Something WWII History Buffs Might Be Interested In

Discussion in 'General Military Arms & History Forum' started by LurpyGeek, Nov 7, 2006.

  1. LurpyGeek

    LurpyGeek Active Member

    Nov 30, 2005
    There is a book that just came out this year called "My Tank is Fight!" by Zack Parsons. He's a writer for a website called "Something Awful".

    We've all seen books and documentaries about some of the crazy ideas that were formulated and in some cases implemented in World War II (especially by the Germans). This book takes a look at twenty inventions of World War II that never really saw the light of day (Looking at most of them, it's easy to see why). Inventions such as a tank so large that it had to be powered by naval engines, early night vision scopes, a submarine u-cruiser, and a tank that could fly. Some never made it past the drawing board, some had prototypes built and some even saw very limited action.

    Mr. Parsons really did his research on these inventions. One of the things that I found a refreshing departure from a normal history book is that for each chapter he includes a hypothetical deployment history detailing the "what if"'s and an evaluation of whether each of the new weapons would have been a success or a failure.

    Take a look at it if you're interested.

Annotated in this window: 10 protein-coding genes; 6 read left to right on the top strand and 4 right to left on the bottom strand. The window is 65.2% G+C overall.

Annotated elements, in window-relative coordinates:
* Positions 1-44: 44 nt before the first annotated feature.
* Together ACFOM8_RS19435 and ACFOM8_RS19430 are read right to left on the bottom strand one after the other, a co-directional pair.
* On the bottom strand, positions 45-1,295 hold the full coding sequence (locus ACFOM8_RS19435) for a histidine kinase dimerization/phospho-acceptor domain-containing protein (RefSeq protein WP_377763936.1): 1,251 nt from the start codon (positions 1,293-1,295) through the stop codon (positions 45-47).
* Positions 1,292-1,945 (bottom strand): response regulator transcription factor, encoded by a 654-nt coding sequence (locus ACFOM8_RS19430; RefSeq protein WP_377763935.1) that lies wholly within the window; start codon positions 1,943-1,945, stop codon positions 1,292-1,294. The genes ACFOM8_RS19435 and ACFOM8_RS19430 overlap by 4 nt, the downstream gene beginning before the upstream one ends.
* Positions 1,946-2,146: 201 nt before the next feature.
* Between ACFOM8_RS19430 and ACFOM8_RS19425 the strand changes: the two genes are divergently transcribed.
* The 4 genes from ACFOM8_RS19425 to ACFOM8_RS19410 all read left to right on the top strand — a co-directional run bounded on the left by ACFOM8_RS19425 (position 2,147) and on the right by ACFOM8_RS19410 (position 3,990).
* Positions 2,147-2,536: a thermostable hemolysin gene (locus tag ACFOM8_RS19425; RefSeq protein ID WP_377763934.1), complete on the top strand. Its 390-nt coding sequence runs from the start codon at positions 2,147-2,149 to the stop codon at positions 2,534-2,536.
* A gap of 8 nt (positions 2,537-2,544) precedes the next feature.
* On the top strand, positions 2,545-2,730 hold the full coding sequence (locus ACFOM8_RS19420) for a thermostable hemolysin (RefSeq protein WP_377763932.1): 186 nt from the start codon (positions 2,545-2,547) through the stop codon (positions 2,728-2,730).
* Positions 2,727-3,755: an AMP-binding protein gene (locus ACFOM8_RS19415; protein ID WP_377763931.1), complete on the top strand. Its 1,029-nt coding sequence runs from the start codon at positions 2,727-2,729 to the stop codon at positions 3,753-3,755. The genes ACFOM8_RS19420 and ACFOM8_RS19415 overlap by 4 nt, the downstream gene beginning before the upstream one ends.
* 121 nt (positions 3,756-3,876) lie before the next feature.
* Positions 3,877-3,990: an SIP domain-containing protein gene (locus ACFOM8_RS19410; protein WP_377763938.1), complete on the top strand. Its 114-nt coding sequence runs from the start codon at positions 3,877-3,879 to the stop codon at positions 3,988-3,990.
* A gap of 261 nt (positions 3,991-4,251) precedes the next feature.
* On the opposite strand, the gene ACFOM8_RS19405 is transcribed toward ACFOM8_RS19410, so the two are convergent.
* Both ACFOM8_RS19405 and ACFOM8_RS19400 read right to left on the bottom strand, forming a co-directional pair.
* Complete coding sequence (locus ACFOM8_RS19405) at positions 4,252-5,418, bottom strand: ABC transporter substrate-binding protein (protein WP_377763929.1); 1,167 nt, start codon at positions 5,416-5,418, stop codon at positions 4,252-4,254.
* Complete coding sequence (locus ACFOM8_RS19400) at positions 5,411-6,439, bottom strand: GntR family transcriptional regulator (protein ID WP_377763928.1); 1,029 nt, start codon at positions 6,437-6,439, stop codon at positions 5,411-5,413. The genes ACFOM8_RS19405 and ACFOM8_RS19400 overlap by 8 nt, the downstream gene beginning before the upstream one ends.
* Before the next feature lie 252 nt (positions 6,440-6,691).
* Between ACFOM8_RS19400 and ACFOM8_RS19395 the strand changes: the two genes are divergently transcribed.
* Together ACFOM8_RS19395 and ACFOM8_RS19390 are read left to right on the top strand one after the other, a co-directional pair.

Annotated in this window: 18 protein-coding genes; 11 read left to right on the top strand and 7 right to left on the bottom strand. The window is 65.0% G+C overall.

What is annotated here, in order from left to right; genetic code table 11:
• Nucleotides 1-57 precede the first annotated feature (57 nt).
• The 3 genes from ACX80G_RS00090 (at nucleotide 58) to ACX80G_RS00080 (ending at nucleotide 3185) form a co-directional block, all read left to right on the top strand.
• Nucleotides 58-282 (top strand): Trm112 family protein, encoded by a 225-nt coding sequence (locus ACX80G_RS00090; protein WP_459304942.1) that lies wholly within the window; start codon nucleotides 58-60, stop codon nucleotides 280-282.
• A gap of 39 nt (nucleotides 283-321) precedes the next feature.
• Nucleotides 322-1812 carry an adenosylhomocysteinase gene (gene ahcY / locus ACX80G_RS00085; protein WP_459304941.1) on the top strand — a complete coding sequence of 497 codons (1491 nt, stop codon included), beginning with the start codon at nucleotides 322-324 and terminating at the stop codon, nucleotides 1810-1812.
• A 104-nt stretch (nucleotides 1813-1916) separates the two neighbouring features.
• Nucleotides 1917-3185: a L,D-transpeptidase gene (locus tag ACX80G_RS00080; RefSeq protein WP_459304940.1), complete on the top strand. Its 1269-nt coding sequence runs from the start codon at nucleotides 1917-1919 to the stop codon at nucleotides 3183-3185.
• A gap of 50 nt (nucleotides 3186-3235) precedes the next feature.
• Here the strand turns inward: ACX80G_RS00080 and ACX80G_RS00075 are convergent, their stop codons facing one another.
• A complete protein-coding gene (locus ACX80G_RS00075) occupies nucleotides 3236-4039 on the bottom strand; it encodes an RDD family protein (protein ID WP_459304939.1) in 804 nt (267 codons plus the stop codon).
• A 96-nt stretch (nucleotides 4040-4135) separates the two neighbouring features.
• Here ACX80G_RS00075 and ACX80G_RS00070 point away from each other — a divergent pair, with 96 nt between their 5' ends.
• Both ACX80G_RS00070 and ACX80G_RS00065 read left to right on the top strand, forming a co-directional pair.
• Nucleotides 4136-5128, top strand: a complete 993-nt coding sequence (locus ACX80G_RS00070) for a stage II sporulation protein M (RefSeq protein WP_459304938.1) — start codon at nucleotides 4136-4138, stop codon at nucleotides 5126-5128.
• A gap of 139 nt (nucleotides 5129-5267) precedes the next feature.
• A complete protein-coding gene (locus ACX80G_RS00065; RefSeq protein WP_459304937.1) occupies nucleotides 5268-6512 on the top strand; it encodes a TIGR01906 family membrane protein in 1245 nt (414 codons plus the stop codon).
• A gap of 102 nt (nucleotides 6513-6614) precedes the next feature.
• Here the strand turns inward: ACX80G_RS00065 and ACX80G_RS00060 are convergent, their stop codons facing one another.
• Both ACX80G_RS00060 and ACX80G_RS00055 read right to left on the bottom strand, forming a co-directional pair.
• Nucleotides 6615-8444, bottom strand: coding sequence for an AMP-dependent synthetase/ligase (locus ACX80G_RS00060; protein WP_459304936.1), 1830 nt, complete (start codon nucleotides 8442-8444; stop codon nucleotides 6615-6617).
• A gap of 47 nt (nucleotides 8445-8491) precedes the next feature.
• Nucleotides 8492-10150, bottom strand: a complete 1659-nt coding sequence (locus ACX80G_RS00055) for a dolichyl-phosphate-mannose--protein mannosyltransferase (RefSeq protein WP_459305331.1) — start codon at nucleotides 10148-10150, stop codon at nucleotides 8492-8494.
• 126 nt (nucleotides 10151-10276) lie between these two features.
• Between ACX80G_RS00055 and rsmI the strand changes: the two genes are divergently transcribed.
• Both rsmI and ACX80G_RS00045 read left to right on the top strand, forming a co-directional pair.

2. polishshooter

    polishshooter Well-Known Member

    Mar 25, 2001
    The tank that could fly actually made some "flights," there are pictures of it after casting off the tow.

    It was a Russian light tank with jettisonable glider wings attached....but the reason they dropped it was that once on the ground it was no different than OUR "airborne" light tanks like the Tetrarch or Locust...too light, too small, too little gun, virtually no armor, to make a difference in the actual FIGHT.

    Plus there were "Cruiser subs" with 6" and even 8" guns actually in service between the wars, we had two, the Narwhal and Argonaut.

    But they were too big and slow to actually be effective as SUBS, and too slow, small and unarmored to fight on the SURFACE against conventional warships.

    They had some use early for "surprise" surface bombardments of outposts early, but they did have utility as "transport subs" once the guns were removed. The Narwhal got sunk being used as a typical "Fleet boat."
    Last edited: Nov 8, 2006

  3. Here is the Antonov A-40 Krylya Tanka:


    The Russians, it seems, really liked this sort of thing. Hmmm, I wonder if the M-4 could have been used that way? I mean, after all, it had no armor to speak of and Patton would have approved since it was so mobile. :D ;)
  4. LurpyGeek

    LurpyGeek Active Member

    Nov 30, 2005
    Many of the things you mentioned are discussed in the book Pistol & Polish. I myself can't imagine what it would be like to be soaring through the air and then plummeting to Earth inside a tub of metal.
  5. LurpyGeek

    LurpyGeek Active Member

    Nov 30, 2005
  6. I still think the M-4 would have made a great flying tank. Heck, it was so light, and its armor so thin, that it could have been transported with a glider. Of course, the Tigers would still have been waiting when it landed. :D ;) :p
  7. Looks like something worth reading
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